GAZA CITY, Palestinian Territories — Palestinian mother Rasha Qadoom clutches tight the tiny pink rucksack belonging to her five-year-old daughter Alaa — which will never again be carried on her little back.
Alaa was the first of 16 children killed in three days of intense conflict between Israel and Islamic Jihad militants in the densely populated Palestinian enclave of Gaza.
“It was a Friday like any other,” said Qadoom, 27, remembering how Alaa had been dressed in a pink T-shirt to match her pink bag with a pink ribbon tied in her hair.
“She was happy, she wanted to go to the park with her aunt.”
But as she went to her aunt on Friday afternoon, Israel launched an intense “pre-emptive” bombardment of militant positions.
Alaa was knocking on the door of her aunt’s home when a missile smashed down from the sky.
Later that day — hours after Alaa was killed — militants began firing barrages of rockets in retaliation, violence that raged until a tenuous truce came into force late Sunday.
‘Clothes full of blood’
In her hands, Qadoom holds the blood-stained rags of Alaa’s T-shirt, unable to comprehend why her daughter died.
“Nobody was armed in the neighbourhood. Instead of going to play in the park, she came back to me with clothes full of blood,” she said.
“What was the point of this war?” she asked. “We lost children... all her dreams were on a school bag and a notebook.”
The Israeli air and artillery strikes targeted positions of the Iran-backed Islamic Jihad group.
The health ministry in the Palestinian territory run by the Islamist group Hamas said 46 people were killed, including 16 children.
After the strike in which Alaa was killed, the Israeli forces said it was targeting members of Islamic Jihad operating in the area.
Israel also said that some of the civilian deaths recorded in the Palestinian toll were the result of militant rockets that fell short or misfired.
Elsewhere in Gaza City, a few blocks back from the Mediterranean Sea in a neighbourhood with houses crammed tight together, the home of the Shamalagh was blown up.
Only a gaping hole remains.
Poking out of the slabs of smashed concrete are the remains of people’s lives; a new fridge, a sofa crushed by tons of concrete, a stuffed toy animal.
Dozens of paper scraps from what was an English textbook lie in the dirt.
One page, a lesson focused on the British seaside town of St Ives, sets a task for schoolchildren in the blockaded enclave: “Think of your ideal location for a holiday.”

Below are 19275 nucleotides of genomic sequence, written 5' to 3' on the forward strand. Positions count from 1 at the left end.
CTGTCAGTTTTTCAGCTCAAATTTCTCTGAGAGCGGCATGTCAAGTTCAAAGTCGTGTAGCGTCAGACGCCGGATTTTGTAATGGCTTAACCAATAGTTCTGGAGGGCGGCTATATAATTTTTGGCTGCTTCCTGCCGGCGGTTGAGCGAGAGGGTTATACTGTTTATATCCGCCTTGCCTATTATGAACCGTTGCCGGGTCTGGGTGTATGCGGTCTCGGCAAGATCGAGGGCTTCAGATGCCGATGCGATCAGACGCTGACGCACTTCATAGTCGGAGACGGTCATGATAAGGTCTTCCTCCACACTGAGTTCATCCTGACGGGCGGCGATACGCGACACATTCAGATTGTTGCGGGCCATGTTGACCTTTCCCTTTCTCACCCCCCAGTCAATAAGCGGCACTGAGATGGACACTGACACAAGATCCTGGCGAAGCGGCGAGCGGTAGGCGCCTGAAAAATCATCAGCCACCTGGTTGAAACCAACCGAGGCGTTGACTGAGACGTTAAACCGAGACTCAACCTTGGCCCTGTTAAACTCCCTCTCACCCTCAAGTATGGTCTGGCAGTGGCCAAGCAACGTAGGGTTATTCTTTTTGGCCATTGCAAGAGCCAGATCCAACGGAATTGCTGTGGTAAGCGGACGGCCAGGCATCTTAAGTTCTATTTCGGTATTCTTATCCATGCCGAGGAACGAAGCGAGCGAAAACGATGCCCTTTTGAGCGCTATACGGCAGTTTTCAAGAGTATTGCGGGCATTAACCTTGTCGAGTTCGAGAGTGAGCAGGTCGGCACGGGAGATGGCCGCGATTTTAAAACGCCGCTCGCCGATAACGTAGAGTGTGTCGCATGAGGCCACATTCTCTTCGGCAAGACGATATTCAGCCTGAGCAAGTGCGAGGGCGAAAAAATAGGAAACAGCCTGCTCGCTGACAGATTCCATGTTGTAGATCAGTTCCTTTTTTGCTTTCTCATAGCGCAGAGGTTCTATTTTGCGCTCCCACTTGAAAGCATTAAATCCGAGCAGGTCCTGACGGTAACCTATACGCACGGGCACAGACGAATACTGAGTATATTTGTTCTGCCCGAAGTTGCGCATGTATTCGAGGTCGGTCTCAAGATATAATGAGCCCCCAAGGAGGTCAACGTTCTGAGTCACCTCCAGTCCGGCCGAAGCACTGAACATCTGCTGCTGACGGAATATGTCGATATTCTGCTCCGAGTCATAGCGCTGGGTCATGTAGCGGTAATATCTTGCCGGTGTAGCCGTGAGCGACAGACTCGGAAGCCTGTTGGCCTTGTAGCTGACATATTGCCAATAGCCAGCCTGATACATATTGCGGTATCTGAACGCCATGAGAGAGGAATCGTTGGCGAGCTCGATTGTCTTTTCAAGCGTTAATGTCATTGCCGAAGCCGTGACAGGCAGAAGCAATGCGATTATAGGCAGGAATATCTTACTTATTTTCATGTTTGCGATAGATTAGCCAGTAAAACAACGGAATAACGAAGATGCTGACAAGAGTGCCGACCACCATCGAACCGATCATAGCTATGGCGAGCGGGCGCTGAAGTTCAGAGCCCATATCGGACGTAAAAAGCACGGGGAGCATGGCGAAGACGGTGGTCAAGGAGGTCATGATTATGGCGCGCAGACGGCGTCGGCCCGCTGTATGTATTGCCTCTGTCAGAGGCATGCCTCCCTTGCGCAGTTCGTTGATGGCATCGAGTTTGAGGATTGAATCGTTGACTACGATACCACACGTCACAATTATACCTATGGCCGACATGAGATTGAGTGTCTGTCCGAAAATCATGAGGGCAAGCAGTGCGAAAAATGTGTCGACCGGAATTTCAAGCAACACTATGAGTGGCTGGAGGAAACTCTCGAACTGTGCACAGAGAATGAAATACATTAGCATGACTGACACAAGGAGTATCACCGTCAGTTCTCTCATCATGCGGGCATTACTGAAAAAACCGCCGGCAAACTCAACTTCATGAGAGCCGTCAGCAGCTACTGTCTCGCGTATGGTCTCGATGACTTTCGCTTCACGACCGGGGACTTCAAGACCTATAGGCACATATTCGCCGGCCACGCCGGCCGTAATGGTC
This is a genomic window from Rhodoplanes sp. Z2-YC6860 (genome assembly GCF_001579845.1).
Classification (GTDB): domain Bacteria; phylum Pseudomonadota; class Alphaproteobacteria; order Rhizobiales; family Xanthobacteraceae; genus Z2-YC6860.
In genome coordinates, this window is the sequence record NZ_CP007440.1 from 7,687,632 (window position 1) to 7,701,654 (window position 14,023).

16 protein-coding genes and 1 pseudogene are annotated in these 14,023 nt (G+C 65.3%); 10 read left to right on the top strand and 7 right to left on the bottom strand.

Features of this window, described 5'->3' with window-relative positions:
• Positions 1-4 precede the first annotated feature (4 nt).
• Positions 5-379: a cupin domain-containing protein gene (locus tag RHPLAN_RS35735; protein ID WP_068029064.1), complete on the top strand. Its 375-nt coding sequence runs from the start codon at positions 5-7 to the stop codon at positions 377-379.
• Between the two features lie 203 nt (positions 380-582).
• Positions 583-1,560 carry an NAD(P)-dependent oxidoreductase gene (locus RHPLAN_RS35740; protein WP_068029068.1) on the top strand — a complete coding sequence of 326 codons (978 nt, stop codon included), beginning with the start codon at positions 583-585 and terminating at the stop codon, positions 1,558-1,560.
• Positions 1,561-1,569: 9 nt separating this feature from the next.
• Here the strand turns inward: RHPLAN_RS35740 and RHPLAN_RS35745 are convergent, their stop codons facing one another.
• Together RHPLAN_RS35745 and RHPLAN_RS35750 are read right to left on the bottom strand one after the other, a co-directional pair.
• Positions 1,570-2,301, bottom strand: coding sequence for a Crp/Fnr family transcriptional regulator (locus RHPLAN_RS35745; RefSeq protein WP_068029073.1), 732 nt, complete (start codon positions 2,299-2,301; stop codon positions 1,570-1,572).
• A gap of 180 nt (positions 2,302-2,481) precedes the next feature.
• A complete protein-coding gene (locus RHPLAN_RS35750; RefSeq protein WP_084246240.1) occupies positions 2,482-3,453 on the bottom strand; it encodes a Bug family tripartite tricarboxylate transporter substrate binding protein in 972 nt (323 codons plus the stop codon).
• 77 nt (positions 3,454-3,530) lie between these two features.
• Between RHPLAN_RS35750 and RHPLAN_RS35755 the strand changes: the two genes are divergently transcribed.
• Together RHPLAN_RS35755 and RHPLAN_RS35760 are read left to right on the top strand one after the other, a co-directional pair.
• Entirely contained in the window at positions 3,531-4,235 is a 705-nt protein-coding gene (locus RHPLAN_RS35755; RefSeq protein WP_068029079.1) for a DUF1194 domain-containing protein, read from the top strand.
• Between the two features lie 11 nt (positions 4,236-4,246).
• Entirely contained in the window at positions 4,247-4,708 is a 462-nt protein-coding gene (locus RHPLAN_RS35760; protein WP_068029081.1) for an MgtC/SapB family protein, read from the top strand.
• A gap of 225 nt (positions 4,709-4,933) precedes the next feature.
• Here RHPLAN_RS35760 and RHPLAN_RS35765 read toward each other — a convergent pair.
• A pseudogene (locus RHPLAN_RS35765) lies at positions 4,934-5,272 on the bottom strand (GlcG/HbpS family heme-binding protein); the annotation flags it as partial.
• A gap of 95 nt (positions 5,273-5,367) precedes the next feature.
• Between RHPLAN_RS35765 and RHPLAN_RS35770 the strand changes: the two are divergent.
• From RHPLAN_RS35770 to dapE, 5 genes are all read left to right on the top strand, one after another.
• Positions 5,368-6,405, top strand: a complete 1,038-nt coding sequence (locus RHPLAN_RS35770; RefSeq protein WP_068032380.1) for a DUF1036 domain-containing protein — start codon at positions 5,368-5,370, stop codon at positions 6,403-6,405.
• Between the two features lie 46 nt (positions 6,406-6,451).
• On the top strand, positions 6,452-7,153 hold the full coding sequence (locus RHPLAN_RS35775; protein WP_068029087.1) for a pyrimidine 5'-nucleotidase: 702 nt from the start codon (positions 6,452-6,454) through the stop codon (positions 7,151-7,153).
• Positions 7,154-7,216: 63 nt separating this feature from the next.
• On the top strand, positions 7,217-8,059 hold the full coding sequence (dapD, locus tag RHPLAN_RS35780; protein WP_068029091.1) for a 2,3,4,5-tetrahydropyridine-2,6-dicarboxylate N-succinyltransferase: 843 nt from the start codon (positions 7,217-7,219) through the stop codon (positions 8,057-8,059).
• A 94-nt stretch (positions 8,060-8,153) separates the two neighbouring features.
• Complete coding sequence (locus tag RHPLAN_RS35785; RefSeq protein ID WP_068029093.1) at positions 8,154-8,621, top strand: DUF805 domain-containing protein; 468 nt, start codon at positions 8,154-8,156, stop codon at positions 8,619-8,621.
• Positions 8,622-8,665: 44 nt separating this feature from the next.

The shattered building was once home to 17 people, including children, who were given just a 30-minute warning to leave by Israel before the devastating air strikes hit.
Sitting beside the ruins of her home, 70-year-old Nadia Shamalagh said that, even after the Egypt-brokered ceasefire began late Sunday, she struggled to rest.
“I couldn’t sleep, I was staring at the ceiling and thinking ‘they [Israel] are going to strike’”, she said.
“Everyone was scared, the children couldn’t stop crying”.
Shamalagh says they had nothing to do with any of the Palestinian political or militant groups.
“They are not linked to Hamas, Fateh or Islamic Jihad,” she said.
In Gaza, the cost of war on children is not only on those killed or wounded but impacting all.
The conflict was the worst violence in Gaza since an 11-day war between Israel and Palestinian armed groups in May 2021, when 66 children died in Gaza, and two in Israel.
In June, Save the Children had already warned in a report of the impact on the young since conflict escalated with Israel in 2007 after the Islamist group Hamas took control in Gaza.
“During this time, their childhoods have been marred by five escalations in violence and a decade and a half of blockade,” the aid agency said.
“They have repeatedly experienced or witnessed traumatic events and serious violations of their rights.”
In her exhaustion, Shamalagh simply repeats a phrase, over and over.
“What is this life?” she said. “Are we going to continue to live this tragedy?”
Behind her, two girls have dragged a plank of wood out of the wreckage and placed it on a concrete block, sitting on either side and rocking on a makeshift seesaw.